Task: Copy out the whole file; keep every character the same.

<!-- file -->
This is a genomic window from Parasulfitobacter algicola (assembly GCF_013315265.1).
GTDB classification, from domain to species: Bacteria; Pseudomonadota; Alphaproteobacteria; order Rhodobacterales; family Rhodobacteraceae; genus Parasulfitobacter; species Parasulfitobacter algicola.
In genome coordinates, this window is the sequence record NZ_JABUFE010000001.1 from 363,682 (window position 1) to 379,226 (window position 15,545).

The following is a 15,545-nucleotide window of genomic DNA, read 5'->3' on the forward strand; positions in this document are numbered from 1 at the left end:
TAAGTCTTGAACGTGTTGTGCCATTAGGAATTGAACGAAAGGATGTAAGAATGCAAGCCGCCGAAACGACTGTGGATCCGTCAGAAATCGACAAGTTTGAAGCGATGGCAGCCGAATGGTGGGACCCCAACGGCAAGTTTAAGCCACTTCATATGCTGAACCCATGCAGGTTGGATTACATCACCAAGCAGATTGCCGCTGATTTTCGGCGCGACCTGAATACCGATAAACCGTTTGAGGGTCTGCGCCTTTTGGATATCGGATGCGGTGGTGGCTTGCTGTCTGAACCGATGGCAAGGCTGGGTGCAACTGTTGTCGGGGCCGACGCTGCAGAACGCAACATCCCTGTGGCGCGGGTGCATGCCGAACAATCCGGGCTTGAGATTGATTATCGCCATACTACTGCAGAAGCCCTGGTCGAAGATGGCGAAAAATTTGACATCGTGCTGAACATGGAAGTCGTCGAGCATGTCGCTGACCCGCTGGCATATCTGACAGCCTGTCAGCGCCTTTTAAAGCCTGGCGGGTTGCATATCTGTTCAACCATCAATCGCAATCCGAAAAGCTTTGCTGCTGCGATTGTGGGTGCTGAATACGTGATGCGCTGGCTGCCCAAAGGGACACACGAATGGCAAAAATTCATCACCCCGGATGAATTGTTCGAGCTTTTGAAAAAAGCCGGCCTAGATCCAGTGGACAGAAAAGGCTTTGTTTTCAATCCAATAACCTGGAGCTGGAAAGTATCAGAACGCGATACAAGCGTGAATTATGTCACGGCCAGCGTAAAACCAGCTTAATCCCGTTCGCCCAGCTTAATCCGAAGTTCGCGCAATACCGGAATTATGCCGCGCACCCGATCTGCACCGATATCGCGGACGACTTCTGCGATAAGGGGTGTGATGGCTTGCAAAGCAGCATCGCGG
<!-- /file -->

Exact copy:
This is a genomic window from Parasulfitobacter algicola (assembly GCF_013315265.1).
GTDB classification, from domain to species: Bacteria; Pseudomonadota; Alphaproteobacteria; order Rhodobacterales; family Rhodobacteraceae; genus Parasulfitobacter; species Parasulfitobacter algicola.
In genome coordinates, this window is the sequence record NZ_JABUFE010000001.1 from 363,682 (window position 1) to 379,226 (window position 15,545).

The following is a 15,545-nucleotide window of genomic DNA, read 5'->3' on the forward strand; positions in this document are numbered from 1 at the left end:
TAAGTCTTGAACGTGTTGTGCCATTAGGAATTGAACGAAAGGATGTAAGAATGCAAGCCGCCGAAACGACTGTGGATCCGTCAGAAATCGACAAGTTTGAAGCGATGGCAGCCGAATGGTGGGACCCCAACGGCAAGTTTAAGCCACTTCATATGCTGAACCCATGCAGGTTGGATTACATCACCAAGCAGATTGCCGCTGATTTTCGGCGCGACCTGAATACCGATAAACCGTTTGAGGGTCTGCGCCTTTTGGATATCGGATGCGGTGGTGGCTTGCTGTCTGAACCGATGGCAAGGCTGGGTGCAACTGTTGTCGGGGCCGACGCTGCAGAACGCAACATCCCTGTGGCGCGGGTGCATGCCGAACAATCCGGGCTTGAGATTGATTATCGCCATACTACTGCAGAAGCCCTGGTCGAAGATGGCGAAAAATTTGACATCGTGCTGAACATGGAAGTCGTCGAGCATGTCGCTGACCCGCTGGCATATCTGACAGCCTGTCAGCGCCTTTTAAAGCCTGGCGGGTTGCATATCTGTTCAACCATCAATCGCAATCCGAAAAGCTTTGCTGCTGCGATTGTGGGTGCTGAATACGTGATGCGCTGGCTGCCCAAAGGGACACACGAATGGCAAAAATTCATCACCCCGGATGAATTGTTCGAGCTTTTGAAAAAAGCCGGCCTAGATCCAGTGGACAGAAAAGGCTTTGTTTTCAATCCAATAACCTGGAGCTGGAAAGTATCAGAACGCGATACAAGCGTGAATTATGTCACGGCCAGCGTAAAACCAGCTTAATCCCGTTCGCCCAGCTTAATCCGAAGTTCGCGCAATACCGGAATTATGCCGCGCACCCGATCTGCACCGATATCGCGGACGACTTCTGCGATAAGGGGTGTGATGGCTTGCAAAGCAGCATCGCGG